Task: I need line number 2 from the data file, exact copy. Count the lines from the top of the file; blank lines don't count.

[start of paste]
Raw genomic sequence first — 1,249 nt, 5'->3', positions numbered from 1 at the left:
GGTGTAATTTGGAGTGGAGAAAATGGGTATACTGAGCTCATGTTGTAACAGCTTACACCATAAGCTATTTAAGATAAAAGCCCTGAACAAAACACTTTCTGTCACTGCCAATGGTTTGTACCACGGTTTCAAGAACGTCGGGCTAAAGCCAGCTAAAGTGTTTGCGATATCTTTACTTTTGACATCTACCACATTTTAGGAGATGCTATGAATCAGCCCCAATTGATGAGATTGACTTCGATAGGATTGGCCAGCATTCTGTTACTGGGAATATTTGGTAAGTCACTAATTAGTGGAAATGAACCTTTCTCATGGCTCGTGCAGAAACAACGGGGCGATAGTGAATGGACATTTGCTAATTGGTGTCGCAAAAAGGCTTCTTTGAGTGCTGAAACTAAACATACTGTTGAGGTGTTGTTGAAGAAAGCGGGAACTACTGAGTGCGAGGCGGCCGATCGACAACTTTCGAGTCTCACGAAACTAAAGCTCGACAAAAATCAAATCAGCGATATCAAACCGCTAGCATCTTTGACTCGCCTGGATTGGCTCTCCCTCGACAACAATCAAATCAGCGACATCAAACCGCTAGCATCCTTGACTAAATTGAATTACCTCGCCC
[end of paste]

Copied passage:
GGTGTAATTTGGAGTGGAGAAAATGGGTATACTGAGCTCATGTTGTAACAGCTTACACCATAAGCTATTTAAGATAAAAGCCCTGAACAAAACACTTTCTGTCACTGCCAATGGTTTGTACCACGGTTTCAAGAACGTCGGGCTAAAGCCAGCTAAAGTGTTTGCGATATCTTTACTTTTGACATCTACCACATTTTAGGAGATGCTATGAATCAGCCCCAATTGATGAGATTGACTTCGATAGGATTGGCCAGCATTCTGTTACTGGGAATATTTGGTAAGTCACTAATTAGTGGAAATGAACCTTTCTCATGGCTCGTGCAGAAACAACGGGGCGATAGTGAATGGACATTTGCTAATTGGTGTCGCAAAAAGGCTTCTTTGAGTGCTGAAACTAAACATACTGTTGAGGTGTTGTTGAAGAAAGCGGGAACTACTGAGTGCGAGGCGGCCGATCGACAACTTTCGAGTCTCACGAAACTAAAGCTCGACAAAAATCAAATCAGCGATATCAAACCGCTAGCATCTTTGACTCGCCTGGATTGGCTCTCCCTCGACAACAATCAAATCAGCGACATCAAACCGCTAGCATCCTTGACTAAATTGAATTACCTCGCCC